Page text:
Boss battles are a crucial part of many games, but there aren’t many games in which they are the focus. The majority of a game’s playtime is usually spent in the levels working your way up to the big bad, but Bleed 2 doesn’t limit itself to one boss fight per level. Bleed 2 doesn’t even limit itself to one boss fight per room – hell, sometimes Bleed 2 doesn’t even limit itself to one boss fight per boss.
Releasing this week for PS4 and Xbox One, almost a year to the day after its Steam release, you begin the game in a living room where Wryn, “The Greatest Hero of All Time”, finds her video game time interrupted by an explosion outside. Having killed all the other heroes on Earth during the first game so she could be the best, she’s the only one who can set off to face the giant alien ship that’s invading the planet. Grabbing her katana, her twin pistols and her odd ability to triple jump, she sets off to save the world again. Other than the occasional tongue in cheek news report by what appears to be a talking flower, this is basically all the exposition required to set up a fast paced arcade game.
This is a side-scrolling, twin stick action game in which movement is of paramount importance. Your triple jump can be aimed in any direction, so it works more like a dash, and it is integral to your survival as you weave through bullet hell levels of bullets and enemies. Thankfully, your sword is for more than just slashing foes, as it can also deflect blue attacks (the same colour as Wryn’s hair) from minions and bosses alike. You can also slow down time for a moment, shown by a bar that fills up when not in use.
The controls are a little unconventional, perhaps to account for the speed of the gameplay, but the right trigger jumps, left trigger slows time, and both your sword and guns are controlled with the right stick. Push the right stick in a direction and you’ll take a swing with your sword, then immediately start shooting until you let go. It does feel a little strange initially, but you’ll soon have mastered them, stopping your hail of bullets to deflect attacks like you learnt how to do it in an ancient temple in the mountains. Which is good, because you will quickly realise that thinking too much is your enemy.
Rarely does a level give you a respite as enemies flying in from all edges of the screen, some shooting at you, some arcing shots to specific areas, some just flying in straight lines. Pausing to think (or just to stare, open-mouthed) will get you injured and/or killed, most likely by some kind of cat that vomits balls of energy. Thankfully, when you’re playing through story mode you have infinite lives and can restart from the section of the level you were up to, so if you just beat two bosses and died on the third, you don’t have to redo the earlier ones.
It’s a welcome concession, but bearing it in mind, I’d recommend starting the game on hard difficulty at least. On my first play through on normal, I made it all the way to the alien ship without slowing time – I didn’t even realise there was a slow time button! The death system in story mode is forgiving enough to go straight for a harder difficulty, as it’s a little too easy on normal.
The star of the show here are the bosses though, and they are many, often one after another, all of which are delightfully inventive. To mention just a few of my favourites: the chaff spammer, which drops lots of canisters which you have to avoid/shoot; the mantis core that traps you between its blade arms, forcing you to fight back from inside while moving with it; or Valentine, the boss against whom you must collaborate with a mysterious super saiyan-looking guy in a giant rocket truck to take down her shield so you can damage her.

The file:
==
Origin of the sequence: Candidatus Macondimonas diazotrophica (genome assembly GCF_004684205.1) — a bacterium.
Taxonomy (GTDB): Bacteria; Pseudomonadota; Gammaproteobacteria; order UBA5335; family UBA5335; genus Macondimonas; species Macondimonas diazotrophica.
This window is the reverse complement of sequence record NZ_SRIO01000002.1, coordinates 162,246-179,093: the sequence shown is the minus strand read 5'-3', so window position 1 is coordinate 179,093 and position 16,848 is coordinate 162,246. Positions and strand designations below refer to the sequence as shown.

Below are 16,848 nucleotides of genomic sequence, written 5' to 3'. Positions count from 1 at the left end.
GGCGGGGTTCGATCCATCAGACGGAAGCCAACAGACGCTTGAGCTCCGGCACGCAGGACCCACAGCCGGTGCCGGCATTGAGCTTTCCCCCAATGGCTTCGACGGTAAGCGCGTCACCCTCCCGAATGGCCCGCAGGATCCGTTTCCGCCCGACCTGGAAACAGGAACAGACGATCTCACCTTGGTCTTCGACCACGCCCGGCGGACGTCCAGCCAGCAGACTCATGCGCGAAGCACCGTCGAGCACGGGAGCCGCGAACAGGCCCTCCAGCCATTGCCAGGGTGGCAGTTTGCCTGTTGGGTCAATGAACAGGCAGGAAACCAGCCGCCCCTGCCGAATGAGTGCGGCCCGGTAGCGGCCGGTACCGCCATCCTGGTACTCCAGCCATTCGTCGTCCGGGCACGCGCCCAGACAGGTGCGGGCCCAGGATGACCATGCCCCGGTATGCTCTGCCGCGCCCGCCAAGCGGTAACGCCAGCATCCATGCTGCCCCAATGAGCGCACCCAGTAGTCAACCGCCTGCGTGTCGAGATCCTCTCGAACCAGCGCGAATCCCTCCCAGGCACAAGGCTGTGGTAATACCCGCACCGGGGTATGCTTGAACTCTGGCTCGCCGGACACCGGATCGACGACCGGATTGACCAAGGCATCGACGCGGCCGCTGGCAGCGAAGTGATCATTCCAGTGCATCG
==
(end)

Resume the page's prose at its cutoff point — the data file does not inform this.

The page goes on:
They’re all just so creative that you can’t help but smile while you fight them. The first moment you realise that a boss’ attack is blue and think to yourself “wait, can I deflect that?” and it works is incredibly satisfying, and it only gets more satisfying as you become more adept, deflecting huge robots back into walls and then its missiles back into its stupid robot face. Each one feels like a little puzzle, but it’s a puzzle you shoot and slice up to solve. It’s great fun.
Once you finish the story mode, you unlock up to five more characters to play as, four of which have their own mechanics to master, a loadout system with four new weapons to try (as well as the pistols and katana separate from each other), and a mutator system that lets you play with some settings like infinite health/focus, no gravity, or make things irrationally hard. Other game modes include an Arcade mode where you have only one life; an Endless mode filled with randomly generated levels, and Challenge, where you can choose up to three bosses to fight at once. On top of all that, there’s also a local multiplayer for you to enjoy should you be one of those socialising types.
Ironically, considering all the additional content, it only takes a few hours to beat the seven story levels on your first play through, especially if you choose normal difficulty. This might not be a problem if you just love beating your own high scores, but there are no online leaderboards, so you’ll be competing with yourself and your friends only.
For fans of fast-paced, over the top twin stick action, complete with bullet time and a score system that awards perfection, Bleed 2 is excellent. The only real issue is its length, which is remedied to an extent by additional characters, weapons, and modes. If arcade, Contra/Metal Slug action is your thing and you’ve been missing it, you could do much worse than Bleed 2.
Version tested: PlayStation 4